I hate music snobs. I am a music snob.
That is an irreconcilable contradiction that has defined me since I first learned to use music as a signifier of identity. Since I first learned to look down on the kids in junior high wearing Ratt t-shirts.
Appreciation of music, much more so than with film, literature or television, hinges largely on taste. There’s much greater consensus what constitutes a great movie or a great novel than what constitutes great music. The critical canons in those fields are based largely on tangible, definable characteristics. Most people know an important film when they see one, even if it’s not to their taste.
But music is more visceral than the visual arts, and more immediate than literature. Intelligent, reasonable people can disagree violently and completely about music. One man’s Mozart is another man’s Limp Bizkit. Even within the extremely limited field of Western pop music, there’s no consensus about what makes good music good. Some people need deep, expressive lyrics. Others want melody above all else. Still others demand to be challenged by rhythms, tunings and instrumentation.
So, if personal taste is critical to appreciating music, then there’s no reason to cast aspersions on those who don’t share our opinions.
Moreover, I consider myself a musical populist. I love Bruce Springsteen and Billy Joel. I like Justin Timberlake, Kelly Clarkson and Kanye West. I’m a fucking man of the people. Occasionally, I enjoy being challenged by music, but more often I want catchy pop songs or rocking, driving songs with a propulsive beat. With music, I need my id satisfied before my superego.
And music snobs are assholes. No one likes that guy at the record store judging you for buying a Hall & Oates album (what are record stores, Daddy?). Music snobs are people who boost their self-esteem at the expense of others, for reasons that have nothing to do with quality of character or intelligence.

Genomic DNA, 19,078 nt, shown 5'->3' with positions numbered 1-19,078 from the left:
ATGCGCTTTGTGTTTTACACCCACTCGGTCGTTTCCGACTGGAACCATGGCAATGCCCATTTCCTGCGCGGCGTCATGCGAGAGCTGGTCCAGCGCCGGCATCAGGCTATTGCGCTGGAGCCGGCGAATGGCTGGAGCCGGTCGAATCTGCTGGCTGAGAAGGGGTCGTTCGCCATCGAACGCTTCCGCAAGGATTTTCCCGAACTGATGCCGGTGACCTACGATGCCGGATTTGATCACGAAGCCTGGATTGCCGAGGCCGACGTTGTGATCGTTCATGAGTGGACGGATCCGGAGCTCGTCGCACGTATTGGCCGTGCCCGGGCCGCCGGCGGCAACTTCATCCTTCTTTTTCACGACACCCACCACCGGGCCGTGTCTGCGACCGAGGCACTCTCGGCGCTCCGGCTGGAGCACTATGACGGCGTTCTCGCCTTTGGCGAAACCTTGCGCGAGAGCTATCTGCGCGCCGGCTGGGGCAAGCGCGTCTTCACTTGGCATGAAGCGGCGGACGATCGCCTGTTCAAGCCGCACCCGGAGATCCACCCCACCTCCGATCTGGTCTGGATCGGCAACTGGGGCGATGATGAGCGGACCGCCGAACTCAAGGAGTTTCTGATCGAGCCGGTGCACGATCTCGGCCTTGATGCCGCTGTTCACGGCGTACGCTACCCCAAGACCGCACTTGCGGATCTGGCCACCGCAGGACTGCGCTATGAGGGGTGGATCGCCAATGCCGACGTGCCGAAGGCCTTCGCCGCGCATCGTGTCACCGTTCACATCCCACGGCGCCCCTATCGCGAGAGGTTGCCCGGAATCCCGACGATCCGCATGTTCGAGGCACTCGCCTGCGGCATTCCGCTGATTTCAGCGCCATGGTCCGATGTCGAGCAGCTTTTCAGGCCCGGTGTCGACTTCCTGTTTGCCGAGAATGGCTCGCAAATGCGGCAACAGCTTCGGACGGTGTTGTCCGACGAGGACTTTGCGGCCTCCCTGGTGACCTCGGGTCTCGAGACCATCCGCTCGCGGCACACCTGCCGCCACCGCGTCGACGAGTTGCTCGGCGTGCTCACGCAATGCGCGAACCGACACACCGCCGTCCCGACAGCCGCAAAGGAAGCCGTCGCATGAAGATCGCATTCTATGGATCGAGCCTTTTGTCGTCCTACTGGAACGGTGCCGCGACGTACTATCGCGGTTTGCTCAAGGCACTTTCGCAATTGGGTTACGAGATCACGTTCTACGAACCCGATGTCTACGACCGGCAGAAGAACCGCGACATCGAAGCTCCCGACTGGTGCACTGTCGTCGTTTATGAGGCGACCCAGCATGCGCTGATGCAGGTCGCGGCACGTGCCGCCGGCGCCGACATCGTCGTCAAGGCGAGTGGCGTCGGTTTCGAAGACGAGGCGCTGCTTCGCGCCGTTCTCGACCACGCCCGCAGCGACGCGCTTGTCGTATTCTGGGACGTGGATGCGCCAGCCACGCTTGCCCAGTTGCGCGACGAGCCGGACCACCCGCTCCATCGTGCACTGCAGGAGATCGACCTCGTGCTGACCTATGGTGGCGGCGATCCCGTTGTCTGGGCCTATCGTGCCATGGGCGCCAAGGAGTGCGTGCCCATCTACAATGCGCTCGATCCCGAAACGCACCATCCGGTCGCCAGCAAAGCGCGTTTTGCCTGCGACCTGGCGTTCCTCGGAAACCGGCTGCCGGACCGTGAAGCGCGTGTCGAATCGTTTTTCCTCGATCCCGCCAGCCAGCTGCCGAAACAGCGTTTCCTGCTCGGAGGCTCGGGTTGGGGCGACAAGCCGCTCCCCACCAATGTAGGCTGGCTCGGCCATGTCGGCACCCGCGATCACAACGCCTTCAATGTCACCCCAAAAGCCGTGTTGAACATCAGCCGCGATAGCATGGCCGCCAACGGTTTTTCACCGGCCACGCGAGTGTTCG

I know all of the above, and I know it well. But none of it stops me from being the biggest fucking music snob on the face of the Earth.
For some reason, somewhere deep in my soul, taste in music is inextricably tied with judging. I don’t like this about myself, and I’d change it if I could, but I’m too old to change and fuck you for listening to Dave Matthews anyway.
When I come into your house, I will look through your dusty CD collection, and I will judge you. When I’m in your car, I will scroll through your iPod, and I will judge you. When I’m at your party, I will listen to the songs you’ve selected to be played, and I will judge you. When I’m at your wedding, I will only dance to the songs I approve of, and I will judge, you, your DJ, and your entire family.
In some ways, it’s no better than being raised a racist in the old South. But I grew up believing that if you primarily listen to jam bands, that you are a terrible person, a soul beyond the redemptive power of even Guns N’ Roses or Nirvana. Now, we live in a polite society, and we all outgrow a portion of our youthful vitriol, so if I meet you, a Widespread Panic fan in my everyday life, I will not call the police or even insult you to your face. But, oh, how I will laugh at you behind your back. And how I will feel better about myself for not being you, trapped in your small space and lost in a twenty-minute guitar noodle.
Why am I telling you this? Why am I admitting my flaws, limitations and prejudices? Perhaps I come before you to be judged, like Ben Linus before the smoke monster. Perhaps I need you to tell me how awful I am, so I can self-flagellate and move on. So I can head back to the Pitchfork Festival this year free of a guilty conscience, and dance with renewed vigor and purpose.
Or maybe I just wanted to remind everybody how fucking terrible jam bands are.
Could go either way. The soul of a musical racist is a dark and confusing place.